Discuss fees at first consult – Informed Financial Consent Guide

By Michael Woodhead

24 Jul 2019

The AMA’s Informed Financial Consent Guide advises specialists to talk about the likely fees a patient will face at the first consultation.

As part of the informed financial process, the guide includes a template for a financial consent form that should be filled in by specialists in partnership with patients, outlining the estimated fees and out of pocket costs for the treating doctor but also those of other health professionals such as anaesthetists, surgeons as well as pathology and imaging test fees.

“This is a major step in building health literacy – providing people with clear, easy to understand information to help them navigate the health system,” said AMA president Dr Tony Bartone.

“[But] it can only work as a collaboration between doctors and patients. It will help patients with their conversations about fees for their medical procedures. It will empower them to ask questions, the right questions. It will provide the answers to give them comfort as they go into surgery or treatment.”

The Guide, has been produced by the AMA in conjunction with the Federal government and is supported by medical professional groups including the RACP.

It provides comprehensive information on how fees are charged by doctors and the way that Medicare rebates cover some expenses, and how gap fees may arise depending  on the level of insurance cover and the arrangements between doctors and insurance companies for no gap or known gap services.

To avoid ‘bill shock’ it recommends that patients ask 8 questions about fees and out of pocket costs [see box].

The guide also states that doctors must also disclose if they have a financial interest in the facility carrying out the medical care, and also any interests in matters related to their care, such as financial gain from the use of devices.

The Guide was launched by Federal Minister for Health Greg Hunt, who said doctors should sign up the government’s fee transparency website that will go live from January 2020.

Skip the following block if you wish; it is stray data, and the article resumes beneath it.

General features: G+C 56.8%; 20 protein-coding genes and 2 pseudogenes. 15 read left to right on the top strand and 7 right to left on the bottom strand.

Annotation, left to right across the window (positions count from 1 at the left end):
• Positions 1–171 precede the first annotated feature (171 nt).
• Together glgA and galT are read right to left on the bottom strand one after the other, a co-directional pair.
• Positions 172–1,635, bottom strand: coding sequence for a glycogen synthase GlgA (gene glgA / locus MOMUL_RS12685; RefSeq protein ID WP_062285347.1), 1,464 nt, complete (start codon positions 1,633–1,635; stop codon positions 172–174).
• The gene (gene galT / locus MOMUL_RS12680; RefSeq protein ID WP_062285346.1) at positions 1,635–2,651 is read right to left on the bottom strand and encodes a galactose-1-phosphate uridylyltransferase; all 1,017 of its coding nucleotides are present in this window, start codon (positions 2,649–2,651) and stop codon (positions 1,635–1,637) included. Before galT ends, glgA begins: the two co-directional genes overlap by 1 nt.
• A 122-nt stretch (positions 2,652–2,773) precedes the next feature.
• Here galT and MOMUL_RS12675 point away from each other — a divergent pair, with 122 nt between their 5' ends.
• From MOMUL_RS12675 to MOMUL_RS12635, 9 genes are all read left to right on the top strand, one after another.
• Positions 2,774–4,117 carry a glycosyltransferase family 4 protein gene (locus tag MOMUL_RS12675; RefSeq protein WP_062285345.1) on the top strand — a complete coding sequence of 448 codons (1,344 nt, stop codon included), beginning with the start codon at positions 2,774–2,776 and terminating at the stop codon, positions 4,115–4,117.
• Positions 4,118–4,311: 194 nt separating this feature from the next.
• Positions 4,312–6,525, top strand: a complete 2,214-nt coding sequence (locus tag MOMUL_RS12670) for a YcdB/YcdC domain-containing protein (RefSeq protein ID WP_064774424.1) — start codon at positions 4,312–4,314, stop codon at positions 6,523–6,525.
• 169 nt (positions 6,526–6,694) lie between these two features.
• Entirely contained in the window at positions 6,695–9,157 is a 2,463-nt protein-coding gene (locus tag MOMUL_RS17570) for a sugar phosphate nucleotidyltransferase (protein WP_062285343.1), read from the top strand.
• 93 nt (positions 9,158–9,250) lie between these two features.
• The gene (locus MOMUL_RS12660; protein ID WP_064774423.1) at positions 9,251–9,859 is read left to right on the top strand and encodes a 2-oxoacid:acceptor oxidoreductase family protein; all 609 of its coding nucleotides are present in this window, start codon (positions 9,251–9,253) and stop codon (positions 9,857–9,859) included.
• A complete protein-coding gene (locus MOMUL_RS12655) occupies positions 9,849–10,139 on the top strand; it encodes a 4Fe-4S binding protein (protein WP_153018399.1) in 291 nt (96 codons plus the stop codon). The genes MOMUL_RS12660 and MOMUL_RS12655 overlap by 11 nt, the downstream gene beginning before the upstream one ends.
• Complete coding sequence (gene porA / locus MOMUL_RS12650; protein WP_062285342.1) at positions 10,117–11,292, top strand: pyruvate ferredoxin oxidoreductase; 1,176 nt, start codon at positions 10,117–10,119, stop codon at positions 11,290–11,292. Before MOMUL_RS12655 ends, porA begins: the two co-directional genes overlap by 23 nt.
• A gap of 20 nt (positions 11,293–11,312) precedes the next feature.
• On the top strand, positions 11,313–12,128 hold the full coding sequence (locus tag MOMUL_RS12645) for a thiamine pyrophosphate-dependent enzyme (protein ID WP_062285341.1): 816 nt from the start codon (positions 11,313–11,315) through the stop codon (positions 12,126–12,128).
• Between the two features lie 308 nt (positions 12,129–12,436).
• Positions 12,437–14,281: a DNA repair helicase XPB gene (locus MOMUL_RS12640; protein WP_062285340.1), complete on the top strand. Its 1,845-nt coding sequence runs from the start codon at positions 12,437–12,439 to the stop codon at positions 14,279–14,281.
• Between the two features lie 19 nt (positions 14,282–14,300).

Although voluntary, the Minister said that doctors who refuse to participate “will have a very clear light shone upon them,”

“They will have to explain why they don’t want to participate,” he said.

“So, I do expect doctors to participate. And overwhelmingly, we’ve had a very positive response … the medical organisations have actually been the leaders in this because they want to make sure that anybody who has egregious practices is exposed.”

Dr Bartone said the AMA had worked in partnership with groups including the RACGP, the Council of Procedural Specialists, the Medical Surgical Assistants Society of Australia, Australian Society of Plastic Surgeons, the Thoracic Society of Australia and New Zealand, General Surgeons Australia, Australian and New Zealand Society of Cardiac and Thoracic Surgeons, the Australian Doctors Federation, the National Association of Specialist Obstetricians and Gynaecologists, the National Association of Practising Psychiatrists, the Australian Society of Orthopaedic Surgeons, the Australasian Sleep Association.

“The AMA and these groups will promote and disseminate the Guide through their memberships. Other medical groups are expected to sign up to the Guide and join in its promotion,” he said..

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